ORIGINAL ARTICLE – BONE AND SOFT TISSUE SARCOMAS
Radiographic and Histologic Response to Neoadjuvant
Radiotherapy in Patients With Soft Tissue Sarcoma
Robert J. Canter, MD1, Steve R. Martinez, MD, MAS1, Robert M. Tamurian, MD2, Maaya Wilton, MD3,
Chin-Shang Li, PhD4, Janice Ryu, MD5, Walter Mak, MD6, Wayne L. Monsky, MD, PhD6,
and Dariusz Borys, MD3
1Division of Surgical Oncology, University of California Davis Medical Center, Sacramento, CA;2Division of Orthopedic
Oncology, University of California Davis Medical Center, Sacramento, CA;3Department of Pathology and Laboratory
Medicine, University of California Davis Medical Center, Sacramento, CA;4Division of Biostatistics, Department of
Public Health Sciences, University of California Davis, Sacramento, CA;5Department of Radiation Oncology, University
of California Davis Medical Center, Sacramento, CA;6Department of Radiology, University of California Davis Medical
Center, Sacramento, CA
Background. Limited data exist regarding the radio-
graphic and histologic response of soft tissue sarcoma
(STS) to neoadjuvant radiotherapy (RT).
Methods. Between February 2000 and January 2009, a
total of 25 patients aged [16 years with intermediate- or
high-grade primary STS of all sites were treated with
neoadjuvant RT followed by definitive resection. Patients
receiving chemoradiotherapy were excluded. Cross-sec-
tional images obtained before and after RT as well as
pathologic specimens were reviewed for maximal change
in tumor diameter and percentage tumor necrosis, respec-
tively. Clinicopathologic variables were analyzed for their
association with pathologic and radiographic response.
Results. There were 18 extremity (72%) and 7 retroperi-
toneal (28%) tumors. Median maximal tumor size was
9 cm (range, 3.3–35 cm), and 88% were of high grade.
There were 21 R0 resections (84%) and 4 R1 resections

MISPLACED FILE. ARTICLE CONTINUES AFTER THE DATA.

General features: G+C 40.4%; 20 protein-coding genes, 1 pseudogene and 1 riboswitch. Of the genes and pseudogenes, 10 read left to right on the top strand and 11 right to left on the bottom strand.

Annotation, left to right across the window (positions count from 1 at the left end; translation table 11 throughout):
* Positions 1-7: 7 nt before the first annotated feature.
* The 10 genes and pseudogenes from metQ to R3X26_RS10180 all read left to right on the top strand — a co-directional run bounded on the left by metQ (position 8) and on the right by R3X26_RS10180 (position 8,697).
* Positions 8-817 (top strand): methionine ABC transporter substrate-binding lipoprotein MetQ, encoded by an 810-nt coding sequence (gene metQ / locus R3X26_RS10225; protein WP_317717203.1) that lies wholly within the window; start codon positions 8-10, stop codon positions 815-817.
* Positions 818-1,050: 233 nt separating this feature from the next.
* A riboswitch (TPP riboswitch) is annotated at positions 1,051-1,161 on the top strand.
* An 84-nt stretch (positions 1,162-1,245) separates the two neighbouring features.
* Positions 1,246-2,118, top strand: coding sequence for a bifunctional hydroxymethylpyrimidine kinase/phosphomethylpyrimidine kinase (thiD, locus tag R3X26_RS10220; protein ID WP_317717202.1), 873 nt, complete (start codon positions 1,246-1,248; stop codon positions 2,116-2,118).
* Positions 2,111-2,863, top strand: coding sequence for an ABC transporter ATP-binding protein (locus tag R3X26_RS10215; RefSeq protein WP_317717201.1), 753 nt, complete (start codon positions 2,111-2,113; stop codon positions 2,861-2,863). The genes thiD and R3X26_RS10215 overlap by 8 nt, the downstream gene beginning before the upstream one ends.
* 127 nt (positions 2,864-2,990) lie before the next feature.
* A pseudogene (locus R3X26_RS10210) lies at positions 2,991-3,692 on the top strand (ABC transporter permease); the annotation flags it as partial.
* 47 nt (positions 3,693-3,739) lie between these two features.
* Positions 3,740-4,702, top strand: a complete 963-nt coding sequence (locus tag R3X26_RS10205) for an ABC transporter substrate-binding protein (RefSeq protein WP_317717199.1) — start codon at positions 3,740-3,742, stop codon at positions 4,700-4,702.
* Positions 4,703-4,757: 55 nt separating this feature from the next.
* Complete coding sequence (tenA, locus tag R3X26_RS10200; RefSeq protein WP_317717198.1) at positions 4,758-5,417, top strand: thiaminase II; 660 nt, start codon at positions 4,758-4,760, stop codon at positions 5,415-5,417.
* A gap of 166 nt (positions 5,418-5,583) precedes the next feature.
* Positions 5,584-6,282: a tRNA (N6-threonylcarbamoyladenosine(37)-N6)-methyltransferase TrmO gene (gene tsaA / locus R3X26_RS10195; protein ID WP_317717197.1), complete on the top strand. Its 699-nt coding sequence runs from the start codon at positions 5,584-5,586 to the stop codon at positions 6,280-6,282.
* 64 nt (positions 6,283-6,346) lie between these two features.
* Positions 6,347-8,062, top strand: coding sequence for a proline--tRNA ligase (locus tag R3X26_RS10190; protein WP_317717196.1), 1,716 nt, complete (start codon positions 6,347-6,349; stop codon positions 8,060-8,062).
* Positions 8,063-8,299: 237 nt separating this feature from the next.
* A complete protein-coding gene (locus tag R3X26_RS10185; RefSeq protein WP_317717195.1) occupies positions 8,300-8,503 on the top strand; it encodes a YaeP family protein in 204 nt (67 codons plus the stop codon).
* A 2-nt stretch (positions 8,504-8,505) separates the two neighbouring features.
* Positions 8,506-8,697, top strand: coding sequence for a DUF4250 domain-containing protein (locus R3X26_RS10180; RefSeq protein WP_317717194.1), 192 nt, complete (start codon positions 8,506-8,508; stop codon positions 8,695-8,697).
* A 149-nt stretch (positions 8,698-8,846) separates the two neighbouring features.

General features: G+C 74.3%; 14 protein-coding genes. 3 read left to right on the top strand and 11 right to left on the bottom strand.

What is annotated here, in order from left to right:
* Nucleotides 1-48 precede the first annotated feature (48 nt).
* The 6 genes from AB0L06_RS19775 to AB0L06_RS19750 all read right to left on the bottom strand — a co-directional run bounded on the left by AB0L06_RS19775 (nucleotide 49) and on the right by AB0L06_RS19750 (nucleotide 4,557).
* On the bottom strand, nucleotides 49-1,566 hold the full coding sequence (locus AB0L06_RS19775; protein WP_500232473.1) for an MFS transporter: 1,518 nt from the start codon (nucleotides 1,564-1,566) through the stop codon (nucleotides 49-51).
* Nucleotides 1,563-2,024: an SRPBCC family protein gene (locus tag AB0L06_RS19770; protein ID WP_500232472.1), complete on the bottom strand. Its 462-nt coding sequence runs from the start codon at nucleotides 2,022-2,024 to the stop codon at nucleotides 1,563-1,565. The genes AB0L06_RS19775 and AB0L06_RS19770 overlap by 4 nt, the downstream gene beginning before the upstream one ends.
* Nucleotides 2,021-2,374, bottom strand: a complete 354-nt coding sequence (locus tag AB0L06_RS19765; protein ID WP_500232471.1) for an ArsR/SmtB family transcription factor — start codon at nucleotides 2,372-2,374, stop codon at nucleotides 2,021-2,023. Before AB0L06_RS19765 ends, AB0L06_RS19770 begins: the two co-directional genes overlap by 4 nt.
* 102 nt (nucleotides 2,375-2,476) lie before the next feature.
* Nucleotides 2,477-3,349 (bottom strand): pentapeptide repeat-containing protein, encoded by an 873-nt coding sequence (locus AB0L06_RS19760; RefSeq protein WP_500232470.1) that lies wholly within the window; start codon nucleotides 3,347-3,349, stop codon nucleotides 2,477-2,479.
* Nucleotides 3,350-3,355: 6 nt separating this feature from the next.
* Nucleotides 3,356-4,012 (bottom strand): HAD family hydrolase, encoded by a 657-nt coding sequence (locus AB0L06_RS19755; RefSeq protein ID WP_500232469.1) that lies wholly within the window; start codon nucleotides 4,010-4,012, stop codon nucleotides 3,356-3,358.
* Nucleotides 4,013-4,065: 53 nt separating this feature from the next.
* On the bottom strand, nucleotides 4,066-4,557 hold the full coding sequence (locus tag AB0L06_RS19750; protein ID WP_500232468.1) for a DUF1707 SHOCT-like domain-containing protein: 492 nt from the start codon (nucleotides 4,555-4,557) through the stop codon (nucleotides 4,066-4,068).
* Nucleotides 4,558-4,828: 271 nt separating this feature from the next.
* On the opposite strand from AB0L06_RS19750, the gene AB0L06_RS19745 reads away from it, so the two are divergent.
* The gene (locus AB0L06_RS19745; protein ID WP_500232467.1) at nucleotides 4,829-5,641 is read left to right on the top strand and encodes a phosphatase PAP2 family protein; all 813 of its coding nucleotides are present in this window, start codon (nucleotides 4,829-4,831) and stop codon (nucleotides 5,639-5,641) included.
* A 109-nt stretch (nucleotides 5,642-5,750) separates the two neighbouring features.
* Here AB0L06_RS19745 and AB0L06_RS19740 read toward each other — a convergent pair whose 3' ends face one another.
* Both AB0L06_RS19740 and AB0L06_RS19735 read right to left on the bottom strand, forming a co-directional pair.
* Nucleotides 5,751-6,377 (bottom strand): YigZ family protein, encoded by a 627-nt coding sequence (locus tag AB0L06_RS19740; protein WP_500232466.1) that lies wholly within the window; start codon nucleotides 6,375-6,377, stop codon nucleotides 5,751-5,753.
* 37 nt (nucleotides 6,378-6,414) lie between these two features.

(16%). Radiographically, the median percentage change in
tumor diameter was 0% (range, -25 to ?86%). By
Response Evaluation Criteria in Solid Tumors (RECIST), 5
patients demonstrated progressive disease, 20 demon-
strated stable disease, and 0 demonstrated partial/complete
response. The median pathologic percentage tumor necro-
sis was 30% (range, 5–100%). Two tumors (8%)
demonstrated near-complete pathologic response (C95%
necrosis). Near-complete pathologic response was associ-
ated with favorable oncologic outcomes, although these
associations were not statistically significant.
Conclusions. Radiologic and near-complete pathologic
responses are rare events after preoperative RT for STS.
Near-complete pathologic response may be a potentially
meaningful surrogate marker for disease outcome and is
not predicted by RECIST response. Knowledge of these
historical response rates is important for the evaluation of
novel neoadjuvant therapies for patients with STS.
External-beam radiotherapy (RT) is an important com-
ponent of the multimodality treatment of patients with
localized soft tissue sarcoma (STS) and has contributed
substantially to both effective local disease control and
successful limb-sparing surgery.1Since the publication of
the landmark National Cancer Institute of Canada ran-
domized trial comparing preoperative to postoperative RT
for patients with extremity STS, preoperative RT for STS
has been widely accepted. Although oncologic outcomes
are essentially equivalent regardless of the timing of RT,
many clinicians favor preoperative RT because treatment
fields are well-defined and long-term, potentially irrevers-
ible, RT-related complications are fewer.2,3
Among patients with retroperitoneal sarcoma (RPS), data
examining the use of preoperative RT are predominantly
Presented in part at the Society of Surgical Oncology 62nd Annual
Cancer Symposium, Phoenix, AZ, March 4–8, 2009.
? The Author(s) 2010. This article is published with open access
First Received: 29 January 2010;
Published Online: 17 June 2010
R. J. Canter, MD
Ann Surg Oncol (2010) 17:2578–2584
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2584 R. J. Canter et al.